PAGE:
A GREATHAM couple are mourning the death of their daughter who died while waiting for an ambulance.
In the early hours of Tuesday morning, Willie Wynne received a call from his 43-year-old daughter, Ingrid Wynne, who lived at Manor Fields in Liphook.
As she had a pre-existing heart problem and was “struggling to breath”, Mr Wynne rushed to her aid.
He said that he phoned an ambulance at around 12.15am when her condition seemed to be severe. He said: “I told them: ‘My daughter can’t breathe.’ “She has a heart problem. She needs help now.”
The operator told him that assistance was on the way and, if things got any worse, he should call back.
Just before 12.30am he rang again. He recalled: “I said: ‘I need help. I need it right now.’”
At this point he was told that the ambulance was travelling to them but was “48 miles away”. Eventually, his daughter “collapsed onto the ground” and fell from the passenger seat of the car.
For the final time, “at 1.06am”, he phoned for help. “She was lying on the ground,” Mr Wynne said.
“She was dead at this stage. I just held my daughter in my arms.”
After that last call, Mr Wynne said, “it felt like an eternity”, but he was joined by a first responder about “five or 10 minutes” later.
Then, he said, two ambulances arrived at the scene, but it was too late.
It had been Mr Wynne’s intention to drive Ingrid to hospital himself, but he said he decided instead to wait for an ambulance. “They have all the gear on board,” he said. “If I had driven her and she had collapsed in the car on the way, I never would have forgiven myself. Hindsight is a great thing.”
Following her death, he has spoken with a bereavement counsellor who told him that typically response times for cardiac arrest incidents are said to be between six and eight minutes. Ingrid Wynne had been diagnosed with Eisenmenger’s syndrome, and suffered from pulmonary hypertension (high pressure in the blood vessels of the lungs) among other symptoms.
Mr Wynne said that while he had not made official complaints regarding the waiting time, which he described as “shocking”, the family does intend to raise concerns with relevant organisations. Mr and Mrs Wynne’s daughter Ingrid was not married and did not have any children. “She wasn’t just my daughter,” Mr Wynne said. “She was my buddy, my friend.”
A South Central Ambulance Service spokesman said the father’s three calls were logged at 12.12am, 12.27am and 12.36am.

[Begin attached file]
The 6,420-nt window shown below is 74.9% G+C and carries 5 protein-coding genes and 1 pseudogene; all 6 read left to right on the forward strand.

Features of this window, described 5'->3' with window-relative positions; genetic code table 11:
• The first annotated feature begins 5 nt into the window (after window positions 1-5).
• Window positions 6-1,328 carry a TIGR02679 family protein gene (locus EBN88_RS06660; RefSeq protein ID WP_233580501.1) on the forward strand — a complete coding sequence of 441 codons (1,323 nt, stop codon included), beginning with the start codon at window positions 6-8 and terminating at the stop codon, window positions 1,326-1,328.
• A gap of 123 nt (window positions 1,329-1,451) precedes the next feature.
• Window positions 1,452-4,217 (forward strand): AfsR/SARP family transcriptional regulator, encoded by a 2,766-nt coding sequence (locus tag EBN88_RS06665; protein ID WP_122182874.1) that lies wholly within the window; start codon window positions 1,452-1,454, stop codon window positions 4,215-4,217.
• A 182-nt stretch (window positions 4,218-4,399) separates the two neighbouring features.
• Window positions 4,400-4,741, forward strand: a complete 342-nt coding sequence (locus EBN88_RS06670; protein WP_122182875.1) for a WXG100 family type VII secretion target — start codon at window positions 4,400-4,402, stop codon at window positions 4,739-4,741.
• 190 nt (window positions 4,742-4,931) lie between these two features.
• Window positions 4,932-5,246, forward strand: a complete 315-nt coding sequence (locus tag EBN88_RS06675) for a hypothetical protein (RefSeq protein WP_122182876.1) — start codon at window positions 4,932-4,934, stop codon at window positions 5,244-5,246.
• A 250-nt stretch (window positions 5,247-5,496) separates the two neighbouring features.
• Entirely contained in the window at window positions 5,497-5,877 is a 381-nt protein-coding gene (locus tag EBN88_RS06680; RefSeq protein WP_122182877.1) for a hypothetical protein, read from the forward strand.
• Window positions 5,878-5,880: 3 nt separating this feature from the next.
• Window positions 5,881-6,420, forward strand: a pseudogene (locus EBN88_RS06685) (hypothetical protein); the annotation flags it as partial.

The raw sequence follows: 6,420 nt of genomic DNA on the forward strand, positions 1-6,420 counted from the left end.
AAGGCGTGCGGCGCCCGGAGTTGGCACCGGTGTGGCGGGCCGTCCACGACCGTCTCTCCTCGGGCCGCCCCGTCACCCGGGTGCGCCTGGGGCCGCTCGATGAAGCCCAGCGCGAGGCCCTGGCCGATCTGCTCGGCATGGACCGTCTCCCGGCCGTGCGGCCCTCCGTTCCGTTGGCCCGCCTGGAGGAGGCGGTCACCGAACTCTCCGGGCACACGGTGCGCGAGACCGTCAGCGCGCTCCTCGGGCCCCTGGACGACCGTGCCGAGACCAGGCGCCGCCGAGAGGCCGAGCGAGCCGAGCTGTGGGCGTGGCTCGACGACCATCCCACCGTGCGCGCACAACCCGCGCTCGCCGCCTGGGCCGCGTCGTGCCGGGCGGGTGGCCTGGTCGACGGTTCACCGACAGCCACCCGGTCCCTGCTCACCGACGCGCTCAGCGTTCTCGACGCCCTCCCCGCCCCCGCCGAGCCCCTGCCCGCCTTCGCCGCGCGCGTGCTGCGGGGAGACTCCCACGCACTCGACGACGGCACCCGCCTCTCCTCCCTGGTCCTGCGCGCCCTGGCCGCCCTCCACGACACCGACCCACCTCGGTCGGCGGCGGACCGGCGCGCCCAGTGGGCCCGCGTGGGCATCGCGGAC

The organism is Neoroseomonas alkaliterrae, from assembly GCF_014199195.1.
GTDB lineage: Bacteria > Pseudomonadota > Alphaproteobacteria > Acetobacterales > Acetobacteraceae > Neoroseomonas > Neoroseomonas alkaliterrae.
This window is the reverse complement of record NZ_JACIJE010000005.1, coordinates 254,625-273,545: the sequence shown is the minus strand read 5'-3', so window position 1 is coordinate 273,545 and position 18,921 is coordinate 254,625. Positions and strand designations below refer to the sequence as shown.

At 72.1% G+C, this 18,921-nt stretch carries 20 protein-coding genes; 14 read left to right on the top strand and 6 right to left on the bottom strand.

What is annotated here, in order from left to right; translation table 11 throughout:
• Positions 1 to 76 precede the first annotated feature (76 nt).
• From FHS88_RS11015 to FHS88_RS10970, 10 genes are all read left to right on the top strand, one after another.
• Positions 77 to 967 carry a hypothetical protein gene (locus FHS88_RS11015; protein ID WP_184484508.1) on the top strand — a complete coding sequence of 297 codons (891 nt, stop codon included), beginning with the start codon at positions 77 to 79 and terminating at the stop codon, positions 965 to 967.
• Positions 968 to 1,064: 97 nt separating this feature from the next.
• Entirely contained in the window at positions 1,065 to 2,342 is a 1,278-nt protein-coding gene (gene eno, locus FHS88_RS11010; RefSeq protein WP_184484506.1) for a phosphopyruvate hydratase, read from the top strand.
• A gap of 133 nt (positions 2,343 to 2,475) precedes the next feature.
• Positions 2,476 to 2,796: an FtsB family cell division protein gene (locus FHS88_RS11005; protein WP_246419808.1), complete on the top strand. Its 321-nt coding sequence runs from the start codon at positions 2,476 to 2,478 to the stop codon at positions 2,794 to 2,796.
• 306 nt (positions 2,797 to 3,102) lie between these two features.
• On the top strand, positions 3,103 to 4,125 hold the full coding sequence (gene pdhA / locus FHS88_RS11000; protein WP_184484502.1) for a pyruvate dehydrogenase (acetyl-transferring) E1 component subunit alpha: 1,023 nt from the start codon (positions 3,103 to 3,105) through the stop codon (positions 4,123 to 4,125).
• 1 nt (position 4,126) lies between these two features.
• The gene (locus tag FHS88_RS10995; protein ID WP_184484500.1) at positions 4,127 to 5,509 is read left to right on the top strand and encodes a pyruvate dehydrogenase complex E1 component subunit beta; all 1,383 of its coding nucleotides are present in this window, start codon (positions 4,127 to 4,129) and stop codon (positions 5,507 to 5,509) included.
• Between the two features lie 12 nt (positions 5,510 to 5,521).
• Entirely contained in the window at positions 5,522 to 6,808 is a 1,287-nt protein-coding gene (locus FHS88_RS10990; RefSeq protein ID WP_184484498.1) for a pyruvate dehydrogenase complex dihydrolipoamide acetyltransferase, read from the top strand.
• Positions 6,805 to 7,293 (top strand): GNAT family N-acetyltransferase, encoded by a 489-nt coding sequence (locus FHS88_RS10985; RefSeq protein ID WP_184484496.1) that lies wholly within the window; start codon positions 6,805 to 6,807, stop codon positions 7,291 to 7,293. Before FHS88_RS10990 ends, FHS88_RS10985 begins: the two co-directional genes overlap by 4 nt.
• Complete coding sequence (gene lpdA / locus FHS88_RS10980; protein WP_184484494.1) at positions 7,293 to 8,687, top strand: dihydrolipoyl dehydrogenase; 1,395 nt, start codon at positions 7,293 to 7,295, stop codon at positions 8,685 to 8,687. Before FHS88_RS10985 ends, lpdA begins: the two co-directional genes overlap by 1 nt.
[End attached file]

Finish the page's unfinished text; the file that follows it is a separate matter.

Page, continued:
However, Mr Wynne said he was “100 per cent sure” that his final call, which lasted “15 seconds”, was at 1.06am. “It’s on my phone,” he added. At that time, he alleges he was still alone with his daughter.
The South Central Ambulance Service said it had also logged its first-responder arrival times slightly differently to Mr Wynne’s account of events.
“South Central Ambulance Service (SCAS) is saddened to hear that a patient we were called to on Tuesday, May 16, has died and the Trust extends its sincere condolences to the patient’s family and friends,” the spokesman said. “Having received an initial call regarding the patient at 00.12 on May 16, the symptoms being described indicated that the call required an ambulance response within 30 minutes.
“A second call was received at 00.27 describing worsening symptoms, which meant the call was upgraded to a potentially life-threatening emergency requiring an ambulance response within eight minutes.
“We always offer worsening advice to 999 callers to call us back on 999 if the patient’s condition changes, and during this assessment the category of call changed as more details were available on the patient.
“Unfortunately, at the time of the worsening call being received, the ambulance resources from the two closest ambulance stations were already committed to treating other patients and the air ambulance was unable to fly due to the weather. There were no other ambulance resources available in the local area.
“Our nearest available resources had to come from a considerable distance, with a paramedic arriving in a rapid response car at 00.39, and the nearest available ambulance being sent from the Queen Alexandra Hospital, Portsmouth. The ambulance was dispatched as soon as the crew had cleared from handing their patient over to hospital staff. Our colleagues in South East Coast Ambulance Service (SECamb) were also contacted as the patient’s property borders their area, and they were able to send an ambulance that arrived at 1.00am, with the SCAS ambulance arriving from Portsmouth at 1.05am. The patient was then taken to the Royal Surrey County Hospital in Guildford by our colleagues from SECamb.
“We would urge the patient’s family to contact our patient experience team on 0300123 9280 so that we can address directly any of their concerns.”
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